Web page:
TimelyCare Helps Students | Thomas Nelson Community College

TimelyCare Helps Students

In a move to mitigate the spread of COVID-19 amid a surging new variant, Thomas Nelson (becoming Virginia Peninsula Community College) is switching most of its classes from in-person to virtual for the first two weeks of spring semester. Read more.

January 6, 2022

With the mental well-being of students becoming more and more important, Thomas Nelson is taking another step to show support. TimelyCare, a new telehealth program for students, is now available 24 hours a day, seven days a week.

“If you just look at the national statistics, anywhere from 25 to 30 percent of students have a formal diagnosis of a mental health disorder,” said Richard Hurst, the coordinator of Disability Support Services and a counselor at the College.

TimelyCare provides this round-the-clock access at no cost to students. The service comes as part of continuing VCCS efforts to prioritize the health and well-being of its campus communities.

“They realize how many students are struggling right now,” Hurst said. “The whole world is, but they wanted to do what they could to help our students and give them this extra resource.”

Three services are available:

  • TalkNow: 24/7, on-demand access to a mental health professional to talk about anything at any time;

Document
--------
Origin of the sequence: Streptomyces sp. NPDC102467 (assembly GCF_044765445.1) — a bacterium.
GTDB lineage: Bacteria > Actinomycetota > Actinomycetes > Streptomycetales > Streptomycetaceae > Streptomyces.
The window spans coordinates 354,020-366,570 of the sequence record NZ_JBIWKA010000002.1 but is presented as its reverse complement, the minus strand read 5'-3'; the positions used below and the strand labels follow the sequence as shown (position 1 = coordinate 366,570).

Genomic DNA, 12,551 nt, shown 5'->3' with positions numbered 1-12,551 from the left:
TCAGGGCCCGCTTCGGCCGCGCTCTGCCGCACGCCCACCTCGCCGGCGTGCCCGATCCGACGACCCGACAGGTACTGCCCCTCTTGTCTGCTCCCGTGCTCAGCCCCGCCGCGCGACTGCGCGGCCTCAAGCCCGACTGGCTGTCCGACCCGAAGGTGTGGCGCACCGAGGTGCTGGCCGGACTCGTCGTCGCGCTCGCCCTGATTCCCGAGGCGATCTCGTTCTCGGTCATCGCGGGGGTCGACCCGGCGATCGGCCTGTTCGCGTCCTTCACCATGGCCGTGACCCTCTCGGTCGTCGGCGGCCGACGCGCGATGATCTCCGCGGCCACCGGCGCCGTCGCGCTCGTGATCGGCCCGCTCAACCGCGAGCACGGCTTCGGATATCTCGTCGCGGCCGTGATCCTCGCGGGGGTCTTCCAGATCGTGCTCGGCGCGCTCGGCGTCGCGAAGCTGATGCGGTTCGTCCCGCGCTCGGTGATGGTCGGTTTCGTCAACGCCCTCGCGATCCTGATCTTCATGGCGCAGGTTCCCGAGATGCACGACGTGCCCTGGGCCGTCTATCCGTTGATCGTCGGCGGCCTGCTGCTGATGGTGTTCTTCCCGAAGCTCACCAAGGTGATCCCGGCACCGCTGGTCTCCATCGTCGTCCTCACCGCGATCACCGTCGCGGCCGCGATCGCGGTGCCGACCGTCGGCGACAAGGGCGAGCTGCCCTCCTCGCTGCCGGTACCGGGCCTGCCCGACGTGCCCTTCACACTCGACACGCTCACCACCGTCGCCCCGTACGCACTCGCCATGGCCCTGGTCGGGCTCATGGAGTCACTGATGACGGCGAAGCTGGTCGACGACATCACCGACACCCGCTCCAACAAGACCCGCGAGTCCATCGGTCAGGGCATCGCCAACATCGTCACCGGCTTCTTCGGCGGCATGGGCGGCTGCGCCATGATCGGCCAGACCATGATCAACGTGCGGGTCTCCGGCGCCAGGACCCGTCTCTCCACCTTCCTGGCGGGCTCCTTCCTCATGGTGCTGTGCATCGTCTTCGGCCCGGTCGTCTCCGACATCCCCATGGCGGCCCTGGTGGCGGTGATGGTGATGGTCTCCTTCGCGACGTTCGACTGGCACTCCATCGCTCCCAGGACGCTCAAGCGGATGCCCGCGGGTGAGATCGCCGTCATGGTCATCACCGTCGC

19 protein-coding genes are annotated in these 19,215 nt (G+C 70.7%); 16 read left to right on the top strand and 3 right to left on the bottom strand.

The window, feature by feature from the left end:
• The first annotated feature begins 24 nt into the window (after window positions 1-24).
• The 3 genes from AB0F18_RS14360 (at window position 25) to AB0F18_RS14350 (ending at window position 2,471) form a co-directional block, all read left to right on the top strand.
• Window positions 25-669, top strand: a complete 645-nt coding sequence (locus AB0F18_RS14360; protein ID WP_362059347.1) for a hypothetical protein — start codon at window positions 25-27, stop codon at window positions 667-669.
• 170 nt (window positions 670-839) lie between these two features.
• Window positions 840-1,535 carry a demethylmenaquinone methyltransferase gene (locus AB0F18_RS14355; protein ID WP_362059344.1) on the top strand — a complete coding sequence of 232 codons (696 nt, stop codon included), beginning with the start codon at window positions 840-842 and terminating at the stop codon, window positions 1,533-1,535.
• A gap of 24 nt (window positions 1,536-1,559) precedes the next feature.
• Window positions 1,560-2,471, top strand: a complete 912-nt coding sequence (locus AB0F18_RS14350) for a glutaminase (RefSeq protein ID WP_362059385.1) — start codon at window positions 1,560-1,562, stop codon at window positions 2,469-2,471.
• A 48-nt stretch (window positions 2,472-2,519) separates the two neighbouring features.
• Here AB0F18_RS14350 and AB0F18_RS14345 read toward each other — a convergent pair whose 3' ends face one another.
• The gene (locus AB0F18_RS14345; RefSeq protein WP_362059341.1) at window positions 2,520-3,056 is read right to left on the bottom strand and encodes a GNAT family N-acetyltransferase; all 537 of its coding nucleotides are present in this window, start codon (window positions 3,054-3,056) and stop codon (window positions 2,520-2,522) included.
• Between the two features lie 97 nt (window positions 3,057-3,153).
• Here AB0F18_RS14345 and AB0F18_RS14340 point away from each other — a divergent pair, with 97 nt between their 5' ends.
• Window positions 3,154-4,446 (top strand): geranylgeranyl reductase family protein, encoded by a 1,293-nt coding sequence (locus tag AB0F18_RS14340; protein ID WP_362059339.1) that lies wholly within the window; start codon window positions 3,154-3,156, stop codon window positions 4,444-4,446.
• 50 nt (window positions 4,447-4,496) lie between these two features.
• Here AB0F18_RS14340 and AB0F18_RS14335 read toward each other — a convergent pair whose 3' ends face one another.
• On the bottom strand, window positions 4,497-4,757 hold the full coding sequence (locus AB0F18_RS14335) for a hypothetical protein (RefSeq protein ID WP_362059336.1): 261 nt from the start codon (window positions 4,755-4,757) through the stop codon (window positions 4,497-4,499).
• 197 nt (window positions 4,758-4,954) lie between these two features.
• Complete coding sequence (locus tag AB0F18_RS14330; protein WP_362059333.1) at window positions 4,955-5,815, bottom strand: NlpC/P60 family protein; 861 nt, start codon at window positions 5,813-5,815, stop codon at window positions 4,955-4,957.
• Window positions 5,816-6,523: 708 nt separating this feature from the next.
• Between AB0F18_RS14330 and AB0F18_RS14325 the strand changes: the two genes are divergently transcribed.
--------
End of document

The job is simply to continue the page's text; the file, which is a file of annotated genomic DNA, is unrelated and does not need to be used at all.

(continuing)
• Scheduled counseling: Options to speak to a licensed counselor;
  • Group sessions: Weekly guided meditation and yoga group sessions, plus specialized discussions throughout the year.

There is an online application process for TimelyCare, which can be accessed at  timelycare.com/vccs, but it takes no more than 10 minutes, said Hurst. The application helps the counselors at the website identify the issues and provides background information.

“Across the country, the No.1 issue with many people … is our relationships.” Hurst said. “Anxiety and depression are up there too, but relationships have been one of the biggest factors.”

Students can access the link as often as needed, and but the scheduled sessions are limited to six. However, students can request specific counselors.

“They'll break it down for them so that they can choose who they're most comfortable speaking to,” Hurst said, adding all are qualified professionals.

With telehealth become a much more important aspect of health care, some estimates show 20-30 percent of doctor visits in the future will come via this method, it’s important for the College to provide this service.

Hurst’s hope is for people who are struggling will take advantage of this opportunity to talk to someone who can help them sort out their feelings and provide advice.

“Anytime someone needs to speak to someone, they can,” he said.

Learn more at timely.md.